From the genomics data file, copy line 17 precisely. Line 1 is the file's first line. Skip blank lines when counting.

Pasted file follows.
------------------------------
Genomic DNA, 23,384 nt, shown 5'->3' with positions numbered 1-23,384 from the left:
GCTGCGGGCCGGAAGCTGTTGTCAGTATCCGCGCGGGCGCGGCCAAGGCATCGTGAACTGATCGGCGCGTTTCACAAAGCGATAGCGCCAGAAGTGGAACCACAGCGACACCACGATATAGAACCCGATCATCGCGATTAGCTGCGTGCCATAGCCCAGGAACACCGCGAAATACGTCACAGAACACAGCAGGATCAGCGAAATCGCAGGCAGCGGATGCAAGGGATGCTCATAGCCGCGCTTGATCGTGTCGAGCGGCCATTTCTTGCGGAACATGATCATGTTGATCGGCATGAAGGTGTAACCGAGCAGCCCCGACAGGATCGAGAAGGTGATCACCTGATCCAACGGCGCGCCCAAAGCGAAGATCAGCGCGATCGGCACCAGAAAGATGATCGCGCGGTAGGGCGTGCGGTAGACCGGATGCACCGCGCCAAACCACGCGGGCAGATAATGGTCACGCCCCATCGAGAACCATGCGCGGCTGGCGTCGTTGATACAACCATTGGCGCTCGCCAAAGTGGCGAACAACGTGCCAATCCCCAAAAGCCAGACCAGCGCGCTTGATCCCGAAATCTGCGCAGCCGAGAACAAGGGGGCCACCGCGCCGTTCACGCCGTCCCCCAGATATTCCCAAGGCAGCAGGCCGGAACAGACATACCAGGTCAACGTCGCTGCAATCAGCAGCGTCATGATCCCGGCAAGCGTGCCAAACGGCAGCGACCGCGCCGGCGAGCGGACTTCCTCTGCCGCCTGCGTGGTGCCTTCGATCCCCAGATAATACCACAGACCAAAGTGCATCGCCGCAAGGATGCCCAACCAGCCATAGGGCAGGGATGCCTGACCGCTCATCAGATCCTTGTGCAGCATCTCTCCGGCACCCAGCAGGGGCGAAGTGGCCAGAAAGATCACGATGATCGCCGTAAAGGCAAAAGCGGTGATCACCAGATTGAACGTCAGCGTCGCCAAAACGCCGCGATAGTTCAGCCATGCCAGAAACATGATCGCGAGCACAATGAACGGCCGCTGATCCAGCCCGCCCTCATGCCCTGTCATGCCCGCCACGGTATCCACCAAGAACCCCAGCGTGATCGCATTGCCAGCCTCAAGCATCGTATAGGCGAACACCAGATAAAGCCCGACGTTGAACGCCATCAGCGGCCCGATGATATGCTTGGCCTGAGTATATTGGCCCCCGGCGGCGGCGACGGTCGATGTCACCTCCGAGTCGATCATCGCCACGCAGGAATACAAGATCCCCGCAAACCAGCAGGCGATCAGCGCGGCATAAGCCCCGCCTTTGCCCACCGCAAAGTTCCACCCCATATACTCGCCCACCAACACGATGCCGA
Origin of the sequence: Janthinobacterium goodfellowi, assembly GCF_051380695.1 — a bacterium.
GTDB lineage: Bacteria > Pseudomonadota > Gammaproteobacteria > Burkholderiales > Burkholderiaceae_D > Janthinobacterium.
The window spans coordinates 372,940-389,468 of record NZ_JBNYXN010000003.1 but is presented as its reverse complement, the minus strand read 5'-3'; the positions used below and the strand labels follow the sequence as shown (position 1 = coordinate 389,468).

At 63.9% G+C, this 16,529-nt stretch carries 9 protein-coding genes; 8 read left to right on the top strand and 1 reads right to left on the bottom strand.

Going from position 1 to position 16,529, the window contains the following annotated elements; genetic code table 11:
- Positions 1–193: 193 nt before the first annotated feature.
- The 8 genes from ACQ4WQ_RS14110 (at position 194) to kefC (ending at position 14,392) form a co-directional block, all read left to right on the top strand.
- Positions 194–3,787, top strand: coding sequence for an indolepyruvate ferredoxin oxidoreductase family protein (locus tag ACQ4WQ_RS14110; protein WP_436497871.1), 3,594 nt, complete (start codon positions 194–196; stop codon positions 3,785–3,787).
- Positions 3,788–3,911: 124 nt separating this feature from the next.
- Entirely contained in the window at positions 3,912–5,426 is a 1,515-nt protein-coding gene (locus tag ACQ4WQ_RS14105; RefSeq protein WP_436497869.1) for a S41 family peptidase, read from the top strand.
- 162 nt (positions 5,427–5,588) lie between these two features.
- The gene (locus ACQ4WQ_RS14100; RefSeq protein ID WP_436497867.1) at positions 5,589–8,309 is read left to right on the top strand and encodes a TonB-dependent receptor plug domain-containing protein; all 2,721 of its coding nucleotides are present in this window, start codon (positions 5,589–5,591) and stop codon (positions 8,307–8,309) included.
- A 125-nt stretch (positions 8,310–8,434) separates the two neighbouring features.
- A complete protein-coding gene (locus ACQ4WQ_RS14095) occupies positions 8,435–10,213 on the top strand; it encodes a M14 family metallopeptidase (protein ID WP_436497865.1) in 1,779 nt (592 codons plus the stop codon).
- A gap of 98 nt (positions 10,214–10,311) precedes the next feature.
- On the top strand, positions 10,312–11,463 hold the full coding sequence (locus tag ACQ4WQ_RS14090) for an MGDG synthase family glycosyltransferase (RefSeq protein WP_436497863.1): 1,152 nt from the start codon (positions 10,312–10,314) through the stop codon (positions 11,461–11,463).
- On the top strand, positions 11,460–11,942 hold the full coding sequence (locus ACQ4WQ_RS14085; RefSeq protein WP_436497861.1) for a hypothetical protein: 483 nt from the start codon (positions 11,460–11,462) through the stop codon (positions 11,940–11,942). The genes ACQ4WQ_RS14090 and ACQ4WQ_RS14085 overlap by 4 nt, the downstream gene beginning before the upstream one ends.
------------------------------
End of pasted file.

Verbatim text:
- A gap of 98 nt (positions 10,214–10,311) precedes the next feature.